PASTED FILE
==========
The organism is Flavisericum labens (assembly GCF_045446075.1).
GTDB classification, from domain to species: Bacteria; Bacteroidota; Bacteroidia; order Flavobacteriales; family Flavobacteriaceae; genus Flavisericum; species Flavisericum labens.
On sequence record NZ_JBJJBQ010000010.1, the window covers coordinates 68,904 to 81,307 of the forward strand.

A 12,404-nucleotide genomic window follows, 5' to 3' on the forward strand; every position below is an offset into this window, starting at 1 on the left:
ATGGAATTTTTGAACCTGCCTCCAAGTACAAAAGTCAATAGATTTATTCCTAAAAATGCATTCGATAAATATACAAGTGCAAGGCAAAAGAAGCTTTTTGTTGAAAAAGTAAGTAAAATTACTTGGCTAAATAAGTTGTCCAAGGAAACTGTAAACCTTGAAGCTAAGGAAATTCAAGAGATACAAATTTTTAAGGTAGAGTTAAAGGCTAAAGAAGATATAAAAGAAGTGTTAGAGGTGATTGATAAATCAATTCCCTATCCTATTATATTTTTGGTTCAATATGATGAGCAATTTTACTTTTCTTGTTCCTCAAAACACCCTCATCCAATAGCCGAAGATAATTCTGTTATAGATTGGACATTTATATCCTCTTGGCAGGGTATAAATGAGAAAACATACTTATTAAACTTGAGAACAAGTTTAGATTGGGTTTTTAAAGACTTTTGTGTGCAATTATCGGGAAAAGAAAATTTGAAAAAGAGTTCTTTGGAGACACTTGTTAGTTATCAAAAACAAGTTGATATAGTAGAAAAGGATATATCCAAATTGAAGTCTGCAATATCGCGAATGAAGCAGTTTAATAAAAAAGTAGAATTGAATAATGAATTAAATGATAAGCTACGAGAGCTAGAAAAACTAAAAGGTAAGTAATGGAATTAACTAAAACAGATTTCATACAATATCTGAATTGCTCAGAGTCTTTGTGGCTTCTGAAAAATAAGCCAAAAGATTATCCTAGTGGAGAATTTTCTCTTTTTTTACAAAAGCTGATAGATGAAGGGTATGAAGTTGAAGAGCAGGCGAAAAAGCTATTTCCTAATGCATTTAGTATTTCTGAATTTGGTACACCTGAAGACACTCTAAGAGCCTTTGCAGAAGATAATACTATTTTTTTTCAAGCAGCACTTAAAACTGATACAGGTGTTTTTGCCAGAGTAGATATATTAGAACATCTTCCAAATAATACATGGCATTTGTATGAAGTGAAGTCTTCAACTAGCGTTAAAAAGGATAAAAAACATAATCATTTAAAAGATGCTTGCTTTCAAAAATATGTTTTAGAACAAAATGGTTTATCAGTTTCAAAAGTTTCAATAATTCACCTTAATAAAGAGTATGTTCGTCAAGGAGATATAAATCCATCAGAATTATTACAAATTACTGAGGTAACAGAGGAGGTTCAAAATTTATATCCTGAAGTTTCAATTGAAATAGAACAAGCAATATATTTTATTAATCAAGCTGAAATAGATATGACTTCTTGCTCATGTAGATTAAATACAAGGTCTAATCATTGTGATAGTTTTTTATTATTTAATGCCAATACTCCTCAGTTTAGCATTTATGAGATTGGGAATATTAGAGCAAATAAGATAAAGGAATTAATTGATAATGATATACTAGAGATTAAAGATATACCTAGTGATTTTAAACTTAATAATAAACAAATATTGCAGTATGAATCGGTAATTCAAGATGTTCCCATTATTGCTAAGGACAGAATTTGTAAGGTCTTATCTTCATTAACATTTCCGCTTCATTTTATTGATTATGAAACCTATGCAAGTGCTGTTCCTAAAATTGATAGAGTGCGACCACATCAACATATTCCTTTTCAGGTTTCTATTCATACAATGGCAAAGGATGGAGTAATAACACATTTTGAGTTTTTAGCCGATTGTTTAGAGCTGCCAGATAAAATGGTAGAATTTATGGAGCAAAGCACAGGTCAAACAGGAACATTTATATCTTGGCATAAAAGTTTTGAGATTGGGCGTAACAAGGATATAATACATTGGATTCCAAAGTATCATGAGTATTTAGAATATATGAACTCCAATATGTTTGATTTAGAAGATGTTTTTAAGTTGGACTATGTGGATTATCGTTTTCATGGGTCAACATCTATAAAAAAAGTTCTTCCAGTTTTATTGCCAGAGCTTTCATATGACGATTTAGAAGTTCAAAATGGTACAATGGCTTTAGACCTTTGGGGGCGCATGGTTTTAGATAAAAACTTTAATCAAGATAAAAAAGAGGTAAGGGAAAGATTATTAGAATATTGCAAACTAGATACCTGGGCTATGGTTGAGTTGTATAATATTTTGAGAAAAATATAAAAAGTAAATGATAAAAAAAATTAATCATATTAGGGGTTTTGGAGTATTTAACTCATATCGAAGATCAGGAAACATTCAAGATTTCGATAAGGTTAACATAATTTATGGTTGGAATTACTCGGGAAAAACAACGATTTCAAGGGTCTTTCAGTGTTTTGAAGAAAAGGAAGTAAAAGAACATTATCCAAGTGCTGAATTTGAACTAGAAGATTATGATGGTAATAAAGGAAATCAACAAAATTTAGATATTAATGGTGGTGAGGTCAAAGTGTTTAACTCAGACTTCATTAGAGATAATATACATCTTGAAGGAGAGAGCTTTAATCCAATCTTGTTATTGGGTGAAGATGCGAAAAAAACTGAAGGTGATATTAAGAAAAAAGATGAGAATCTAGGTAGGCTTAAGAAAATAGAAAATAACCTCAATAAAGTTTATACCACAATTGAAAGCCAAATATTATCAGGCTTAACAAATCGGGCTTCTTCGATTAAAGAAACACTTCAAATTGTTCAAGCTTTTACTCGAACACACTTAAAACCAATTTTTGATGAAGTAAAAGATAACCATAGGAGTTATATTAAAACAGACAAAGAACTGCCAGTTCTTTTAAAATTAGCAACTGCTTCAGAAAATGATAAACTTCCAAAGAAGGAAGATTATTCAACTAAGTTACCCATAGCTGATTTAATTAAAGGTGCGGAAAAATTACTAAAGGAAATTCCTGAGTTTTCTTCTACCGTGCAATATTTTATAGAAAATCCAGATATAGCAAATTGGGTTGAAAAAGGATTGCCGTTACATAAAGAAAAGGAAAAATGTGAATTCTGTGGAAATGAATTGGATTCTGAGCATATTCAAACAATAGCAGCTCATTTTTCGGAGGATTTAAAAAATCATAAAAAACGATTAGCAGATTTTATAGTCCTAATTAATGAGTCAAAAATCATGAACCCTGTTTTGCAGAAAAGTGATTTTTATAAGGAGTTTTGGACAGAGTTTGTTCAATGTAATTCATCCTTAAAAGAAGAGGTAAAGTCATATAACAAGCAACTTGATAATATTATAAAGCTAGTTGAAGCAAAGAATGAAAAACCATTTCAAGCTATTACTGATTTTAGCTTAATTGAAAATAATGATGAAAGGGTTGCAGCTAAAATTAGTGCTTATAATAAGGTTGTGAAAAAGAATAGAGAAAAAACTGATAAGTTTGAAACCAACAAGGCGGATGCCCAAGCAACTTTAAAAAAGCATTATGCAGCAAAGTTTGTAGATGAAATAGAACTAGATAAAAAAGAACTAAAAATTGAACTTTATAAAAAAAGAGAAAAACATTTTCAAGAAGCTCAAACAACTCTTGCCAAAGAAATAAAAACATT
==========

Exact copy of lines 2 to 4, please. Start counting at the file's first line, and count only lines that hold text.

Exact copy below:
GTDB classification, from domain to species: Bacteria; Bacteroidota; Bacteroidia; order Flavobacteriales; family Flavobacteriaceae; genus Flavisericum; species Flavisericum labens.
On sequence record NZ_JBJJBQ010000010.1, the window covers coordinates 68,904 to 81,307 of the forward strand.

A 12,404-nucleotide genomic window follows, 5' to 3' on the forward strand; every position below is an offset into this window, starting at 1 on the left: